Friday, February 29, 2008

Friday Assortment

First of all, the Design Center is out of Davenport Architecture book, but still may have a few copies of "Davenport: where the Mississippi runs west" left. I'm glad to see the interest that people had for these books. It makes me think there are more than a few of us out there who are interested in that kind of thing.

Don't forget: Tomorrow morning is March's Winter Farmer's Market at the Freight House. It starts at 10am and lasts until 3pm, and is located at the west end of the building, near the new playground.

Here's a somewhat long article from The Atlantic called The Next Slum? about the potential for the fall of suburbs. It covers a wide variety of subjects, from increasing gas prices to the fact that when people think of "hip" or "trendy" places nobody thinks of the suburbs. Ask someone my age whether a downtown loft condo or a house in "Eastern Avenue Farms" is the cooler place to live. The name "Eastern Avenue Farms" reminds me of the saying that most suburbs are named after the geographic landmark they destroy.

A preservation-minded reader sent me a link to this page
about the renovation of 822 Gaines by the Gateway Redevelopment Group
. If Reverend Marty thinks 2101 Main is bad, his head would explode if had walked through this home before the GRG got ahold of it. Oh yeah... with volunteer labor (not that a church would have access to something like that) it cost less than $100k to renovate.

Over on Cruiser's blog, former-Alderman Nikolas commented his feelings in defense of Fejervary Zoo. I don't always agree with Mr. Nikolas, and I possibly don't on this topic either, but I do think people are rushing into closing the zoo a little excessively. They already got rid of the truly exotic animals like snakes and monkeys, which was supposed to solve some of the problems. Apparently now they have to ditch "exotic" stuff like wolves. Growing up I always heard stories of my parents panning for gold, riding the donkeys, and other fun stuff at Mother Goose Land, and I think a lot of people would love to see those days return. It will never be Niabi, and I don't think it has ever tried to be. Maybe kids these days wouldn't be into that stuff anymore, but I know that 15 years ago or so I sure would have been. I'd at least like to see some future plans for that park before the city permanently closes it.

Finally, D1 has a list of construction projects going on downtown right now. It can be found at this link. To their list I'd also like to add the continuing work on the Freight House complex, the slow destruction of the cement plant at 4th and Iowa, and the fact that construction is starting on the former Salvation Army building's conversion into loft apartments. Edit: It turns out an even better D1 link, with some of the projects I mentioned, can be found here.

Wednesday, February 27, 2008

Free books!

(Books don't look as bad as my low-quality scanning portrays them; they didn't want to lay flat on the scanner)

From the city of Davenport's website:

The City of Davenport has recently found a number of books that document Davenport’s rich architectural history and is offering them free to the public. Davenport – where the Mississippi runs west was produced in 1982 by then Davenport City Historian Marlys Svendsen, among others. Davenport Architecture – Tradition and Transition, a supplement to the first document, was written in 1984. Both these publications contain numerous photographs as well as extensive text and descriptions of the buildings, styles, architects and builders that helped shape our community.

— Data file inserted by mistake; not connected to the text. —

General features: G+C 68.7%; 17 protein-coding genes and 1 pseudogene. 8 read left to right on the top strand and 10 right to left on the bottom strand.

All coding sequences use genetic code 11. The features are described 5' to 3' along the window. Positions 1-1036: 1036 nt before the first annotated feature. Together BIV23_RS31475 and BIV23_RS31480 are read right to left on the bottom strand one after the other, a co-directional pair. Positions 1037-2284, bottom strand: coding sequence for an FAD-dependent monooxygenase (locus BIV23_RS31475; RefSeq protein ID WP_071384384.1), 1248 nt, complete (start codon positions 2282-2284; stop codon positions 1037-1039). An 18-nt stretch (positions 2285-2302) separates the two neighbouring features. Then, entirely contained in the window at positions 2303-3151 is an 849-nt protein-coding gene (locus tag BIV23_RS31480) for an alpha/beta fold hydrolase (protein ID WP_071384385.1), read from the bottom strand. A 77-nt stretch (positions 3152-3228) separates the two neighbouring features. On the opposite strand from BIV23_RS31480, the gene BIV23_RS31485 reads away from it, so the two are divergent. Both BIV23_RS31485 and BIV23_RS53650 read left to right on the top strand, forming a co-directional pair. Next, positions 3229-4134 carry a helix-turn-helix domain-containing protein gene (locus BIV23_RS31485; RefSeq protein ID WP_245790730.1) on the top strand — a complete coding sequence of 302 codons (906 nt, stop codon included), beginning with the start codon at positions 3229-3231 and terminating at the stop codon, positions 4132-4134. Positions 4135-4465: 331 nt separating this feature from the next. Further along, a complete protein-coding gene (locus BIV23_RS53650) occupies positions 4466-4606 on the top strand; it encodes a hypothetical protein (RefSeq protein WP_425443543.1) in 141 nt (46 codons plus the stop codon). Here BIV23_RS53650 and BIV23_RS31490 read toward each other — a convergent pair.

The books were located in storage in the former ice house at the Annie
Wittenmyer Complex. If you would like copies, visit the City of Davenport Design Center at 102 E. Second Street, across from the Radisson Hotel or call 563-326-7743.

If you're at all into Davenport history and architecture, you've probably run across these two books at a local library over the years. Now you can get them for free by stopping down at the Design Center, which is a good place to stop into once in a while anyway. I think its pretty cool that these were discovered after probably a decade in storage.

Also, check out Page 34 of "Davenport Architecture: Tradition and Transition" for a picture and a small blurb about a certain 2101 Main Street, also known as the Henry Deutsch House.

Sunday, February 24, 2008

QC Flames 2008 Jersey Auction

Friday night was the annual Genesis Jersey Auction after the Flames game.
Here's the QCTimes article about both the game and the auction.

Carsen Germyn got a hat trick on his birthday, it was the second highest attendance this season, and the Flames won 6-2. The game was great, and the auction was even better than I expected. Over $30,000 was raised for charity. In between the auctioning, seen above in the video, were various skits and contests. Dodgeball on the ice, a home run derby on the ice, sumo wrestling on the ice, figure skating, and stripping, all done by AHL hockey players. It's definitely something you can't see anywhere else. Pretty much all of those things can be found on YouTube already.

The QC Flames logo at center ice, and the game's First Star, Carsen Germyn.

Thursday, February 21, 2008

Dumb comments of the year, so far

Church says it can't rehab historic home -QCTimes

Here are the two quotes I found humorous.

“The issue here is whether government can tell you to take your dollars and put them into a building,” he said. “The city would be forcing the church to take money from its congregation to preserve the property. This is an issue of basic private property rights.” -Alderman Hamerlinck

“It’s easy for us to sit here and tell people what they can and can’t do,” he said. “But unless we are willing to cough up the bucks, this is really a form of condemnation.” -Alderman Lynn

O.... K.....

So now the city can't tell private property owners what they can and can't do with their property? Well, I guess that means that residents can build an addition that goes right to their property line, stop shoveling their walks or mowing their yard, start storing rusty cars in their backyards, build a 10 story building with bare 22 gauge wiring for all electrical outlets, have unmarked doors that open into 50 foot chasms, and of course tear anything down that they own, no matter how historic. They also can't be forced to maintain property they have bought, because that would be "forcing them to spend money." Strange, but I think Shawn just insisted that we do that to Menards.